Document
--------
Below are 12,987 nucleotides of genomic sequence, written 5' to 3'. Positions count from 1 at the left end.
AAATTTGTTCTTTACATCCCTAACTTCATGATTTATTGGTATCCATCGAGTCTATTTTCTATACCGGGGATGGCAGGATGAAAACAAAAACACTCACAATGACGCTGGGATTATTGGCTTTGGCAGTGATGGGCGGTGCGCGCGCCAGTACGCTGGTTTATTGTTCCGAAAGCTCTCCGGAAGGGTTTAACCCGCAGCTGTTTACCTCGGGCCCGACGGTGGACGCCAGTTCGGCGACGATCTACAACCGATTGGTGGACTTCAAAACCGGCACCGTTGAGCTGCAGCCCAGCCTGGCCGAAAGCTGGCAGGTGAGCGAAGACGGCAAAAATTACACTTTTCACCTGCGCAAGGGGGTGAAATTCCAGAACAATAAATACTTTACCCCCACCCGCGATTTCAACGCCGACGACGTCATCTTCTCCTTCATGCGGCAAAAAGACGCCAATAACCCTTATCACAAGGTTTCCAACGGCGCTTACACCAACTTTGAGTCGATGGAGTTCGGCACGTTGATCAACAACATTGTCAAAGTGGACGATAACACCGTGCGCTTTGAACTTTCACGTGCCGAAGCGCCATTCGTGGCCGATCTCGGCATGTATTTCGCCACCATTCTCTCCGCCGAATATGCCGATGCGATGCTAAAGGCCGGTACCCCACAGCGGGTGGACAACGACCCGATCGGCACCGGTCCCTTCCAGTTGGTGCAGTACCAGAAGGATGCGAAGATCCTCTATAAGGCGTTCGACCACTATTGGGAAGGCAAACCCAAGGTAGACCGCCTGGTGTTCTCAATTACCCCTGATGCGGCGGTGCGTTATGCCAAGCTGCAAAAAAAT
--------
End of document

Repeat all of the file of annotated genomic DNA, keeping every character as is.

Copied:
Below are 12,987 nucleotides of genomic sequence, written 5' to 3'. Positions count from 1 at the left end.
AAATTTGTTCTTTACATCCCTAACTTCATGATTTATTGGTATCCATCGAGTCTATTTTCTATACCGGGGATGGCAGGATGAAAACAAAAACACTCACAATGACGCTGGGATTATTGGCTTTGGCAGTGATGGGCGGTGCGCGCGCCAGTACGCTGGTTTATTGTTCCGAAAGCTCTCCGGAAGGGTTTAACCCGCAGCTGTTTACCTCGGGCCCGACGGTGGACGCCAGTTCGGCGACGATCTACAACCGATTGGTGGACTTCAAAACCGGCACCGTTGAGCTGCAGCCCAGCCTGGCCGAAAGCTGGCAGGTGAGCGAAGACGGCAAAAATTACACTTTTCACCTGCGCAAGGGGGTGAAATTCCAGAACAATAAATACTTTACCCCCACCCGCGATTTCAACGCCGACGACGTCATCTTCTCCTTCATGCGGCAAAAAGACGCCAATAACCCTTATCACAAGGTTTCCAACGGCGCTTACACCAACTTTGAGTCGATGGAGTTCGGCACGTTGATCAACAACATTGTCAAAGTGGACGATAACACCGTGCGCTTTGAACTTTCACGTGCCGAAGCGCCATTCGTGGCCGATCTCGGCATGTATTTCGCCACCATTCTCTCCGCCGAATATGCCGATGCGATGCTAAAGGCCGGTACCCCACAGCGGGTGGACAACGACCCGATCGGCACCGGTCCCTTCCAGTTGGTGCAGTACCAGAAGGATGCGAAGATCCTCTATAAGGCGTTCGACCACTATTGGGAAGGCAAACCCAAGGTAGACCGCCTGGTGTTCTCAATTACCCCTGATGCGGCGGTGCGTTATGCCAAGCTGCAAAAAAAT